My News Photography Workflow from Ingest to Delivery

This so-called photography workflow of mine, specifically when working with a wire service, is far from perfect (nor the fastest either). But the way I do it is just the way that I do it.

Ok, here goes...



Whatever I’m done shooting with whether its some fashion event or conference of some sort, I’ll take the cards out of my camera(s) and insert them into my USB 3.0 card reader connected to my 15-inch MacBook Pro Retina (2.5 GHz Intel Core i7, 16GB RAM, 512GB SSD) for the ingest/import process to begin.

I use a software program that myself and nearly every photojournalist swears by called Photo Mechanic. It’s blazing fast and simple to use. I have been using Photo Mechanic for many years and never looked elsewhere.


First Edit

Once all of my pictures are in I’ll quickly go through and tag (checkmark) the ones I feel are usable without thinking too deeply about them. I’m basically just looking at the subject, composition and focus while leaving out my feelings on how difficult or easy it was to create the shot.


Second Edit

Here I review all tagged pictures from the first edit and carefully color class (in pink) my hero shots that I want to send through. More thought is put into my selections here as these pictures are the ones I think editors would want seeing.


Color Correction

After the second edit is finished I’ll then take all of my hero shots from Photo Mechanic and drag them into Photoshop (or Lightroom depending on my mood) to do some minor exposure, contrast, highlights and shadow adjustments.

Once I finish color correcting all of my images I then export them into JPEG format usually with the above options.



Heading back to Photo Mechanic to view all of my color corrected hero shots (now in JPEG's) I apply a general caption to the images.


Afterwards I go through each image and write a specific caption to describe who and what is happening in the picture. Once that is finished I make a final quick pass through all of the captions I’ve written to ensure there are no grammatical errors. The last thing I would want happening after sending to the wire is having the picture desk issue a correction notice to their clients because of a mistake I’ve made. It looks bad on both the photographer and the agency when this happens so I do my best to pay special attention to detail.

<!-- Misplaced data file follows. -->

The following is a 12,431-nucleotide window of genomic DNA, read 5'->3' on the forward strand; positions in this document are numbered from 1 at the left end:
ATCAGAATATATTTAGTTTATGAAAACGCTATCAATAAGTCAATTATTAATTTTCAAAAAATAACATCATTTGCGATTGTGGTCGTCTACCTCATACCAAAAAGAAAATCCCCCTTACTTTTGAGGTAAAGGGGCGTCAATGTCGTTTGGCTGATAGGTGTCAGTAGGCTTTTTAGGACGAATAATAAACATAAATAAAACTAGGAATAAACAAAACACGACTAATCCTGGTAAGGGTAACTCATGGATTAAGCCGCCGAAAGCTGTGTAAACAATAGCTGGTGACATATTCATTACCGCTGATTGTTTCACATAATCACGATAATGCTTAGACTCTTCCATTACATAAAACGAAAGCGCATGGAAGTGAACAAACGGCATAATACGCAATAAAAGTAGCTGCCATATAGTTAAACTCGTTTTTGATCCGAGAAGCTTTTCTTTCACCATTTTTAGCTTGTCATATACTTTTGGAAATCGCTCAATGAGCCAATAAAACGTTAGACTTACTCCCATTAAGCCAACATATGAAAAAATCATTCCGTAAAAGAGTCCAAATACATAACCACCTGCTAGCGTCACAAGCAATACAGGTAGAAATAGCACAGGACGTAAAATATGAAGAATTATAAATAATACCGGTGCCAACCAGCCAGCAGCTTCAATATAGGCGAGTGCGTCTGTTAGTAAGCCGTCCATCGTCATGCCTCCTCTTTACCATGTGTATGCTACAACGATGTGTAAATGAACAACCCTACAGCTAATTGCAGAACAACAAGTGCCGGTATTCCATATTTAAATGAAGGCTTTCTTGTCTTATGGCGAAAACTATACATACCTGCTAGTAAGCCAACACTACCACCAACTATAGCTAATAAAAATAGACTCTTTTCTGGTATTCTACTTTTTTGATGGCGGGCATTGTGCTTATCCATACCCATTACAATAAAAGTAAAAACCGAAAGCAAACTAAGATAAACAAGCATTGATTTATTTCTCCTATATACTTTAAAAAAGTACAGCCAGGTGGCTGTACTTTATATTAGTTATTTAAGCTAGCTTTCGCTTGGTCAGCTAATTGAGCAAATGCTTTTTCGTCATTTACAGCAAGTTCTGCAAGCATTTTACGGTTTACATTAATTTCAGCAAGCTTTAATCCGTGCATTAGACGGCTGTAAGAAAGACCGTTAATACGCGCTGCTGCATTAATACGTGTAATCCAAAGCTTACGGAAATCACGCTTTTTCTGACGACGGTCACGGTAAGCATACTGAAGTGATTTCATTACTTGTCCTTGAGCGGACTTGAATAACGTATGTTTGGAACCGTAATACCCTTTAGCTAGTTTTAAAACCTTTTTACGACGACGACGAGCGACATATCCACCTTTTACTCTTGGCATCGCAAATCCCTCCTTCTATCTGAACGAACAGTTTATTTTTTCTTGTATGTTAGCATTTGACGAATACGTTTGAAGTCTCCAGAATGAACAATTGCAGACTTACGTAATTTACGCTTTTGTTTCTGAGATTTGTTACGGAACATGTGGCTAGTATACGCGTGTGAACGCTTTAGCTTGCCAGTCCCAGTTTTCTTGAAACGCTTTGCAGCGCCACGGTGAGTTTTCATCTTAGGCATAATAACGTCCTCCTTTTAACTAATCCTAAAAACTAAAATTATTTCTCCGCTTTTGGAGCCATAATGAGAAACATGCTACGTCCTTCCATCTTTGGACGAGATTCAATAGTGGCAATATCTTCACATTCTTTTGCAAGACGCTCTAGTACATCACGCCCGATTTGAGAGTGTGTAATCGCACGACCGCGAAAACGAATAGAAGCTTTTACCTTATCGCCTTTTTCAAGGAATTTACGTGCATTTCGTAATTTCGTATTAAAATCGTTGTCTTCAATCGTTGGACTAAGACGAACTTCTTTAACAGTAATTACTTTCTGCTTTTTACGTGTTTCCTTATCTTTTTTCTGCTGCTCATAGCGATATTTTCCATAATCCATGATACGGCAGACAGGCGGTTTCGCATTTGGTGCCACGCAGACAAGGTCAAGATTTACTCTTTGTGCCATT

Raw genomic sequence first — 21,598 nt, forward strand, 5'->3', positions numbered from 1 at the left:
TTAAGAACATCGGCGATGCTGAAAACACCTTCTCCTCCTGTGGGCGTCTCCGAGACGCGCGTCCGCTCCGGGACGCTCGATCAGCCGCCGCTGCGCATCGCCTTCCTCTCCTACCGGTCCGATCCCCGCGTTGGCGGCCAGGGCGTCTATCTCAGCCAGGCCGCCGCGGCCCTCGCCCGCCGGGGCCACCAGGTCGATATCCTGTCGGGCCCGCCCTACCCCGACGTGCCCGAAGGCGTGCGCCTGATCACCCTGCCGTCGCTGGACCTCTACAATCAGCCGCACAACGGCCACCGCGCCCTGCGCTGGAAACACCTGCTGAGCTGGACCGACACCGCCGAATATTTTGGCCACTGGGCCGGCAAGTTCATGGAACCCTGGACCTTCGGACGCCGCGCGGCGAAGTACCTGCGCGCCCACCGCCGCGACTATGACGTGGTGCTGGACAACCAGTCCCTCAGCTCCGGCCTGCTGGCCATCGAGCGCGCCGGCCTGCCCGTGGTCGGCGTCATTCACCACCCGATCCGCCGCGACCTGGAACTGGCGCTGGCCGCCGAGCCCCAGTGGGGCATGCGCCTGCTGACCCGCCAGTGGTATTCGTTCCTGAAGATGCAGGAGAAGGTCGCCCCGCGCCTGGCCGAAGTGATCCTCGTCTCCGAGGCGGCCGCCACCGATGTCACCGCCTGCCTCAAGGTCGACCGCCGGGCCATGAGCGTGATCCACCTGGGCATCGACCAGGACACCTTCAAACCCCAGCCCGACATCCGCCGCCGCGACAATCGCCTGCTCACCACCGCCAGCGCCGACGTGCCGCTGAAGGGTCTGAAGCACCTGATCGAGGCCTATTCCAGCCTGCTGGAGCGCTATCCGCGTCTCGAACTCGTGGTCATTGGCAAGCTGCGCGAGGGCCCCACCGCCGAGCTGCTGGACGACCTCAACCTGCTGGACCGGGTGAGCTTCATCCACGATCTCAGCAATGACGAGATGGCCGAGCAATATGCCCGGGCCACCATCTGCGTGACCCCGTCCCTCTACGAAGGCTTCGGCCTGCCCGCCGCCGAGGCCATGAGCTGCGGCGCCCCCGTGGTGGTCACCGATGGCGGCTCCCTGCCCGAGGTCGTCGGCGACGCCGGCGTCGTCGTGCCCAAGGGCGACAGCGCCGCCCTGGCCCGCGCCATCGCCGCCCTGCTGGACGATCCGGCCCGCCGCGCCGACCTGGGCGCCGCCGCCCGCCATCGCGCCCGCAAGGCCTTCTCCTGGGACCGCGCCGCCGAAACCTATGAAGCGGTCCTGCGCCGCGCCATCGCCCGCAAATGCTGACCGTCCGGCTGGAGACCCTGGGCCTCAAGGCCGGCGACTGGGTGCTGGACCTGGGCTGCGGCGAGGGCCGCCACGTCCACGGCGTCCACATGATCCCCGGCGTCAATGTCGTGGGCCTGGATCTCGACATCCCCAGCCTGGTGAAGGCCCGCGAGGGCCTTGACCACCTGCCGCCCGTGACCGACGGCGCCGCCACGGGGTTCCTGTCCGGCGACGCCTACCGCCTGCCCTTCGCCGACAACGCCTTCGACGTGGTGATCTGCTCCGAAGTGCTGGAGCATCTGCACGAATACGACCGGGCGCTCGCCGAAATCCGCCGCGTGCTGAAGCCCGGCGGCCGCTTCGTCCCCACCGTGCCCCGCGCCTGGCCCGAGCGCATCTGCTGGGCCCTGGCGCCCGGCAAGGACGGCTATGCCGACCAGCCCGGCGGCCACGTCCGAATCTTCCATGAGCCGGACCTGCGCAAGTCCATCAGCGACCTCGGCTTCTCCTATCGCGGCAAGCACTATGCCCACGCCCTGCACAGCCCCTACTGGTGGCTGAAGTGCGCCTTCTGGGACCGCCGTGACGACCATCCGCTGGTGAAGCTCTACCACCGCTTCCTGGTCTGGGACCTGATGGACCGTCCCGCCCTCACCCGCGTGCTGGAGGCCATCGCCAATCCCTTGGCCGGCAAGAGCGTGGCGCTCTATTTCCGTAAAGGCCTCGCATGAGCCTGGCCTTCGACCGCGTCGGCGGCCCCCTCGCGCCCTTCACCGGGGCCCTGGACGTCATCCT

The last and final step of my workflow process. This is how I deliver my edited and captioned pictures and it is basically a simple drag and drop procedure from Photo Mechanic into the FTP software window called Transmit.

So there you have it. It does seem like a time consuming process (which it kind of is) but generally it only takes me 20 minutes or less from ingest to final delivery if I’m sending somewhere between 10-25 final pictures.

I work with many different types of clients and they all have different requirements (the above is just an example for one client) so I’m always interested in how photographers prep and deliver their data. If you feel that you have something worth sharing regarding your photography workflow please do get in touch!

Available Light with the 50

Yeah, I know it has been a while again. It's getting a little dodgy around here on the blog and social media stuff. Blame it on actually living life outside of the online world and one assignment after another up and down and up again in Japan. Haven't been back on the plane since last February but that'll change quite soon actually as I'll be heading to different countries each month all the way through to July. Just wish Korean Air would make it easier for some of us loyal customers to accumulate miles with them but I guess competition must be fierce in the airline industry these days.

Above is a quick shot made with the 5D Mark III and Canon EF 50mm F1.4 combo. Simple, available light, shoot it how you see it kind of thing. Nothing complicated here to make a snap like this. F-stop and shutter speed details is 1/8000 @ F2, ISO 200. I'd have to say the Canon EF 50mm F1.4 has always been one of my favorite lenses with available light no matter how dark or bright the scene is simply because everything just comes together quite nicely in the picture.